And, I think as -- this last week, I think people are finally starting to
realize that and I think we`re going to do it.

SCHULTZ: Coal in Kentucky. You can`t separate them. And this might be
where she separates herself from the administration. How is that going to
play out?

BESHEAR: Well she has separated herself from the administration. I have
too, because is very important to us as an energy source. It`s important
in this country.

Now, you know, I`m not one of these folks that say, we don`t need to do
anything in terms...

SCHULTZ: Yeah.

BESHEAR: ... of climate change. Of course we do, but we got to be smart
about it. Number one, we got to have the energy. And, you`re going to
get, you know, this kind of base low generation from all of your
renewables. You got to have fossil fuels, oil and gas and coal.

And so, we just have to be smarter about developing the kind of clean coal
technology it takes to continue to burn coal, because we`re going to,
because we got to have the energy. And that`s where she is. She opposes
the President, I do too in terms of time tables and things where, you know,
they demand that today.

You got to just to have a different set of numbers and clean up everything.
Well, that`s impossible to do. And it`s not going to be good for the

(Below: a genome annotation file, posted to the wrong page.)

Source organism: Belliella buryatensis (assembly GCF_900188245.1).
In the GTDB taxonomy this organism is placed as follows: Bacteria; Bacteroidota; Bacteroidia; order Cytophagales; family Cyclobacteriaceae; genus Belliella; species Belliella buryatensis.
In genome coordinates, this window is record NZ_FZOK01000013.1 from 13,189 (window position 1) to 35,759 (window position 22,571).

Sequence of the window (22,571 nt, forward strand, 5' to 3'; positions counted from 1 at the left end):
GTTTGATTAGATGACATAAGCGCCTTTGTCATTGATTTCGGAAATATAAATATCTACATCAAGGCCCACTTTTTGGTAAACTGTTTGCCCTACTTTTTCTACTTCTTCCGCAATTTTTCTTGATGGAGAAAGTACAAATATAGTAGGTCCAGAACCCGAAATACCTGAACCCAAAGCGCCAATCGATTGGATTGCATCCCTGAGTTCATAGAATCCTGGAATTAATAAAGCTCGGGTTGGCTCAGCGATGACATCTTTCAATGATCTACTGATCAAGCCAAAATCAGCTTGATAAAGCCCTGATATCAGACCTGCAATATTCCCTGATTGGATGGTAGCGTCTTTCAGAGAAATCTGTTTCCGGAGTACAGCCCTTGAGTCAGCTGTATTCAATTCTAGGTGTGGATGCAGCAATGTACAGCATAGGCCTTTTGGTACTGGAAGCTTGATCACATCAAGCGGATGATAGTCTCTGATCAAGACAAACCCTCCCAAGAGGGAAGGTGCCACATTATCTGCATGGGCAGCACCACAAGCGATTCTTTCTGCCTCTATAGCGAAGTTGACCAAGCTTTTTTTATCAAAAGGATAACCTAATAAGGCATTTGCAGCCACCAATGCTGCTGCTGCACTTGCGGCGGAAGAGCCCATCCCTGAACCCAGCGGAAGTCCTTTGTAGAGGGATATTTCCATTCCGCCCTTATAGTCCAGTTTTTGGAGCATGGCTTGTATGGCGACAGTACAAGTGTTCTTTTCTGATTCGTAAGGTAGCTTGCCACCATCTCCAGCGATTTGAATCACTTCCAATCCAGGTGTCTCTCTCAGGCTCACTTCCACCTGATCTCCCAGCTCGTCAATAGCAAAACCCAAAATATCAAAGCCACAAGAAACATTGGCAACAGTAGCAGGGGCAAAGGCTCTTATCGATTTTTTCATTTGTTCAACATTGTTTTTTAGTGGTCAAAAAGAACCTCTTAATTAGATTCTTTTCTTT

country to do it that way.

SCHULTZ: Let`s go back to health care for just a moment. What kind of
money is that going to save Kentucky?

BESHEAR: I did an economic study with PricewaterhouseCoopers before I
decided to expand Medicaid which was part of the whole Affordable Care Act
setup.

And, they came in and told me, "Governor, you really can`t afford not to do
this because over the next eight years you`re infuse about $15 billion into
your economy. You`re going to create about 17,000 jobs and it`s going to
be good for your bottom line."

Now, we`re going to go and take another look at that now because we`ve had
it for about a year. I do all know this. I know we got 3,000 more jobs in
the medical field than we had a year ago and we got 8,000 more support jobs
connected with those medical jobs.

SCHULTZ: So Obamacare Connect state change has not been a job killer to
Kentucky the way it`s been advertised by the other side?

BESHEAR: Of course not. As a matter of fact, you know, what they play on
is all -- what`s going to happen to our hospitals.

The hospitals are the biggest benefactor or beneficiary of this whole
program. Our rural hospitals for the first time are making money.

SCHULTZ: So Governor, to your knowledge does Senator McConnell have a
health care plan that he would replace the Affordable Care Act with?

BESHEAR: Well that`s the other thing. I mean, they`re against everything
but they have nothing to replace it with. They come up with all of this
usual stuff. "We`re going to pass Tort reform and all of that." That does
not be of health insurance to the first person.

And, they`re going to take it away from 521,000 Kentuckians but they have
absolutely no plan to cover those 521,000 people.

SCHULTZ: And he`s against raising the minimum wage. Is that an issue here